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Author Corner: Washington Irving

Full name – Washington Irving

Death – 1859, age 76

Nationality – American

Washington Irving was one of the most famous American authors of the nineteenth century. While he is primarily remembered for short stories such as “Rip van Winkle” and “The Legend of Sleepy Hollow,” he also penned an extensive biography of George Washington.

Born in New York City, Irving was and was the eighth child in his family. Both of his parents emigrated from England to New York twenty years earlier, and his father became a merchant to support the family. As Irving grew up, he found that the things that gave him the most joy in life were reading, drawing, and writing. At the age of nineteen, he began to pursue his passions by writing essays in his brother’s newspaper The Morning Chronicle. By 1819, he made the bold decision to try to make a living through writing alone. Irving felt that he was unsuited for any other form of occupation, and that he was determined to succeed in making a name for himself through writing literature. If he did not succeed, however, he would be willing to take on other forms of employment in order to survive.

Thankfully for him, the gamble paid off after the publication of the essays included in The Sketch Book of Geoffrey Crayon throughout 1819 and 1820. As one reviewer put it, Irving’s series of short stories helped to demonstrate his unique sense of humour and style, best demonstrated by “Rip van Winkle.”The Sketch Book gained Irving attention not just in the United States, but also in England. One Englishman described Irving’s writings as being kind and affectionate, personally favouring the “Essay on Rural Life in England.”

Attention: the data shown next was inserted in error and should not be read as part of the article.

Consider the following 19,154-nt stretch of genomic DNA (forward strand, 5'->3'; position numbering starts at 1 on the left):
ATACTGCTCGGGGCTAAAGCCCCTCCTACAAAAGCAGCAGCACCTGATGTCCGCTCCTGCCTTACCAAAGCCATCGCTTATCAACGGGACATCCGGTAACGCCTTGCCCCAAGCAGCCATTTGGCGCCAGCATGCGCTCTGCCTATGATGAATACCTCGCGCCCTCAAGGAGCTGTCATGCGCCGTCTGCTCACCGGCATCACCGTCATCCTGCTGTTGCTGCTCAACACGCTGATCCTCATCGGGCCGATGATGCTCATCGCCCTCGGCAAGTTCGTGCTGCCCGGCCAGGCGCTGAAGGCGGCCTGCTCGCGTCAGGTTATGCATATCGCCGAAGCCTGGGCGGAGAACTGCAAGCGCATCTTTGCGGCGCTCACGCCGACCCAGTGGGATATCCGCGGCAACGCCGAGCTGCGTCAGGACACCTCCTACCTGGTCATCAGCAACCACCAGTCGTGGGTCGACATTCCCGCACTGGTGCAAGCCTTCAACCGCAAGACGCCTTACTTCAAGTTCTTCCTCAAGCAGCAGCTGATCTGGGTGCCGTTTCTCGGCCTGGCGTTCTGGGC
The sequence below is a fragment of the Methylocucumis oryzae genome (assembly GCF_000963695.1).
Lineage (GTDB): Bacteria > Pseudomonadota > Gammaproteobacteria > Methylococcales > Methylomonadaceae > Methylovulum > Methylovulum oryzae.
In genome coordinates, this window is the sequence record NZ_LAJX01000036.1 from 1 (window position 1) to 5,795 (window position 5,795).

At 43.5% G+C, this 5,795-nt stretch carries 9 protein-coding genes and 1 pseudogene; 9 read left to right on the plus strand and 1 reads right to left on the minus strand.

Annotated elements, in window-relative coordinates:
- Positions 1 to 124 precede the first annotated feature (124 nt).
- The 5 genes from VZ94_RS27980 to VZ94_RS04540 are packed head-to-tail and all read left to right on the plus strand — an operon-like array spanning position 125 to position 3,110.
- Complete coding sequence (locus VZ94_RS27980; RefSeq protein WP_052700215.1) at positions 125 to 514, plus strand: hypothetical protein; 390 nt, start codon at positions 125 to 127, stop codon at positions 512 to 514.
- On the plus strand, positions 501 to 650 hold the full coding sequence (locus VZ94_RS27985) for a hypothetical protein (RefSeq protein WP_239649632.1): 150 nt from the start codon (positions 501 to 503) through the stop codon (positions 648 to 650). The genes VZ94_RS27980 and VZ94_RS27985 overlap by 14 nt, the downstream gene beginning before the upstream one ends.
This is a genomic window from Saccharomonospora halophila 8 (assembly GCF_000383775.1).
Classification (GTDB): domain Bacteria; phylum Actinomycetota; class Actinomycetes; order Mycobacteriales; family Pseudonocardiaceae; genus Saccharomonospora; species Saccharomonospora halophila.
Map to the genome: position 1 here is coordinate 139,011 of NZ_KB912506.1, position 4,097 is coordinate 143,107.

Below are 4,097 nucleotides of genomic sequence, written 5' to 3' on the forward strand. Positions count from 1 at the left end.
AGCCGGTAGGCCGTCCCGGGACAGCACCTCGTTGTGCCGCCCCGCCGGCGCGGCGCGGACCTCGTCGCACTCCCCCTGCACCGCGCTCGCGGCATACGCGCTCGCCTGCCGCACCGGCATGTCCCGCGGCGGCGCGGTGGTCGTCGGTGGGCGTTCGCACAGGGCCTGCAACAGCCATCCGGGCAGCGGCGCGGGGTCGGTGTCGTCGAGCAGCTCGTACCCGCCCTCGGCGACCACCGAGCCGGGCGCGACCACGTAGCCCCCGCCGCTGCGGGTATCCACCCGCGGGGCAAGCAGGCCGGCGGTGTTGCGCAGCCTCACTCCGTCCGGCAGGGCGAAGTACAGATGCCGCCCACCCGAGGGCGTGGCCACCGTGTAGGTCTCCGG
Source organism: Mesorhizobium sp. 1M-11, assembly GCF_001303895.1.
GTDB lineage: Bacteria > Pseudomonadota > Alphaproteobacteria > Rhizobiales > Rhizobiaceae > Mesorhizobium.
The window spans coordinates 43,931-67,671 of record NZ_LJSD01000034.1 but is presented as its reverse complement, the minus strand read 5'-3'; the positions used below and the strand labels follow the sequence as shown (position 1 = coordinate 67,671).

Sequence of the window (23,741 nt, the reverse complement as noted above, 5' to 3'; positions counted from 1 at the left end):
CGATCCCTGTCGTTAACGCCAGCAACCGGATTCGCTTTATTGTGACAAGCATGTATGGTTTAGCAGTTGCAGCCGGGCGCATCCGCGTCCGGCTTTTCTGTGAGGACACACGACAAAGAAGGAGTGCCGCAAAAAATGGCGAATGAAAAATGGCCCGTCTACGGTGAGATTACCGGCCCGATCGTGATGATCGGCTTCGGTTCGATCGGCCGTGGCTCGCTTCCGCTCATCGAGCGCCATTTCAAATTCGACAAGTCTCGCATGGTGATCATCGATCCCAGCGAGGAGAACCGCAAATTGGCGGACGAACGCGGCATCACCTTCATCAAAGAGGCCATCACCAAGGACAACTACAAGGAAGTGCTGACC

Irving was also appointed secretary of the U.S. legation to London in 1829, a post he held until 1832. After another stint abroad as U.S. minister to Spain (1842-46), Irving spent his later years at his New York estate of “Sunnyside,” which served as a meeting place for the leading writers, artists and politicians of his era. By the 1850s, Irving decided to write a biography of George Washington. In the early nineteenth century, biography was an increasingly popular literary genre and the much-admired Washington was an ideal subject. Previous biographies of Washington had been written by Mason Locke Weems (who invented the cherry tree myth) and Chief Justice John Marshall, but given Irving’s recent literary reputation, a biography of George Washington by him would be very likely to sell.

Irving died the same year that he released the final instalment of the biography. Many were shocked and saddened by his passing. Washington Irving died of a heart attack in Tarrytown, New York on November 28, 1859. He seemed to foretell his death, as he said before going to bed: “Well, I must arrange my pillows for another weary night! If this could only end!” Irving was, fittingly, buried in Sleepy Hollow Cemetery. Flags were held at half-mast at the news of his passing, and many paused and reflected on his achievements as a literary figure. Washington Irving today is primarily remembered for his short stories that took a humorous look at American history and culture. His biography of George Washington, by contrast, also demonstrated his keen ability for presenting history in a professional and engaging. It became one of the most important biographies of the nineteenth century, and it still serves as one of most famous depictions of Washington’s life.

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